Eventually I did come to embrace the Baha’i Faith and all its teachings regarding the person of Baha’u’llah. It came about through reading a book a friend lent to me. Unlike before, when I committed myself to Buddhism, this time I had deep personal connections to Baha’is. It wasn’t over the internet. It involved reading a book printed on paper. Some might say that this latter change is more real than the earlier one, since in so many respects the internet is still not taken seriously as a site of profound spiritual and intellectual endeavor. But whether the text is on paper or on the screen is not very important. I was alone one day with something good to read. What I read took my soul to a place it had never been before. That’s how I became a Baha’i. It could just as easily have happened after clicking a link someone had posted on social media, or by finding this website through a search engine.

So lots of us now discover our faith online—but nobody can ever fully learn a religion over the internet; just as nobody can ever fully learn it by growing up in a family that belongs to it, or by reading all the books that have ever been written about it. We learn a faith as we make it a part of our lives. As we practice it, we benefit from the knowledge and insights of others—and a lot of that spiritual sharing can happen over the internet.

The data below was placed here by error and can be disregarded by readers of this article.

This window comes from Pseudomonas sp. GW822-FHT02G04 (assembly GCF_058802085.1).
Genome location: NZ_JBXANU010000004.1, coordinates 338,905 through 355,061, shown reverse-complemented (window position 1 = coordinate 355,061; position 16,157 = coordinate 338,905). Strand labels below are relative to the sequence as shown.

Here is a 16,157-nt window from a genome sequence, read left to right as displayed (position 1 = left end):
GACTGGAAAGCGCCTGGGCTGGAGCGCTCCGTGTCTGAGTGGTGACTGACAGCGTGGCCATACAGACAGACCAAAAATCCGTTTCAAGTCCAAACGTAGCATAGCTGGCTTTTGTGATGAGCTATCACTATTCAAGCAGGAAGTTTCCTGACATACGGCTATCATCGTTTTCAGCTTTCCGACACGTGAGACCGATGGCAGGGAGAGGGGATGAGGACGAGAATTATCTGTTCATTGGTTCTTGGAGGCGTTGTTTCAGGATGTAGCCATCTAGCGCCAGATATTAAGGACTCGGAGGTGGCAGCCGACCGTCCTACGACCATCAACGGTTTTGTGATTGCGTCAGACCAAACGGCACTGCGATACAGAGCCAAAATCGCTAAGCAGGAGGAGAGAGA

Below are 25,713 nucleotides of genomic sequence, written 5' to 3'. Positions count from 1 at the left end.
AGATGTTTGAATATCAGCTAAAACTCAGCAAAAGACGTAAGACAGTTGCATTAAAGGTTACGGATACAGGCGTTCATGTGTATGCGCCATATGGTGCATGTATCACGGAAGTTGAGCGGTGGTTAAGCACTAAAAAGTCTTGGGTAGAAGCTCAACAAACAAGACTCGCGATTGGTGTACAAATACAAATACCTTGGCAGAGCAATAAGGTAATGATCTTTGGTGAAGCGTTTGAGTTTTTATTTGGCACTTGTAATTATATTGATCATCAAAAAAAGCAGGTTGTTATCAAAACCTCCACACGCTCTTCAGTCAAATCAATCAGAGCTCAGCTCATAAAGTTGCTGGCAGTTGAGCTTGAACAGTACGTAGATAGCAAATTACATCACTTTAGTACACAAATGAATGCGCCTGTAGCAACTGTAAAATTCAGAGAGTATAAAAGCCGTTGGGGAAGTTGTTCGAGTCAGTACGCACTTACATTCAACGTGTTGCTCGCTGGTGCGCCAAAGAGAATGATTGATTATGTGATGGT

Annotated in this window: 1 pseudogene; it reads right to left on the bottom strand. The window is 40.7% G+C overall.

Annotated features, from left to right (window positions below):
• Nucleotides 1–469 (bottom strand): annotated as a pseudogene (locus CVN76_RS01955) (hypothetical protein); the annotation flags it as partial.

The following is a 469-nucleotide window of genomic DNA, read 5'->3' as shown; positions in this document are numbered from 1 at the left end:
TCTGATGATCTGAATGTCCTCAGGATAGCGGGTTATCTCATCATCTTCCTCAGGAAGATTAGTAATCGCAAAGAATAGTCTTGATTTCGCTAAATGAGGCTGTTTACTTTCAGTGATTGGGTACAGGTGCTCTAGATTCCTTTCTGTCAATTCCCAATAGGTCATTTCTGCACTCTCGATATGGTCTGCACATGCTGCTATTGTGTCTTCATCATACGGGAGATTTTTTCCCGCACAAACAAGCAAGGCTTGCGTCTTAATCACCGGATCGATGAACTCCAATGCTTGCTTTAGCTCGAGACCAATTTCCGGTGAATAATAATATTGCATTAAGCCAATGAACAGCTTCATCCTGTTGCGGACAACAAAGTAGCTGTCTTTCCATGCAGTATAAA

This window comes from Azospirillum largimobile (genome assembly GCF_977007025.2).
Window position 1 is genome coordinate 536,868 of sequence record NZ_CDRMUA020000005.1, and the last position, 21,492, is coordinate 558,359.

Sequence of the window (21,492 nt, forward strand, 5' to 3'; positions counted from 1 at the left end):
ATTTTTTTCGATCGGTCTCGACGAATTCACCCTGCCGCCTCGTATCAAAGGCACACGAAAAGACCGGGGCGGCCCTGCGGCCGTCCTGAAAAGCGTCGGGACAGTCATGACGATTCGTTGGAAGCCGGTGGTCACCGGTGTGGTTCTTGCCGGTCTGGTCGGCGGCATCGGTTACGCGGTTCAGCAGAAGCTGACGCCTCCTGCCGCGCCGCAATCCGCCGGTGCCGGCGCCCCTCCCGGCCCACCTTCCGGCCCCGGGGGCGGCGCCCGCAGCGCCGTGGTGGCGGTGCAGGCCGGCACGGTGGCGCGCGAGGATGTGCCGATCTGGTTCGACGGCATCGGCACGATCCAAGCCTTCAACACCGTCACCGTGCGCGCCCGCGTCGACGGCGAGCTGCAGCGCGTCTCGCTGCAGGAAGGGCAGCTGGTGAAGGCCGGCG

What happens online can alter the entire course of a person’s life. It can all happen in a brief span of time, and conclude before the night is through.

2 Comments

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  • rodney Richards
    Dec 04, 2018
    Perfect. I came to appreciate the spirit and heart of religion through Zen and the I Ching as precursors to when I met Baha'is. At that time I understood a love for Christ and the prophets and put aside their differences shown by human religious practices. Well done Greg.
  • Robert Green
    Dec 04, 2018
    to be Baha'i means... :) 2 things...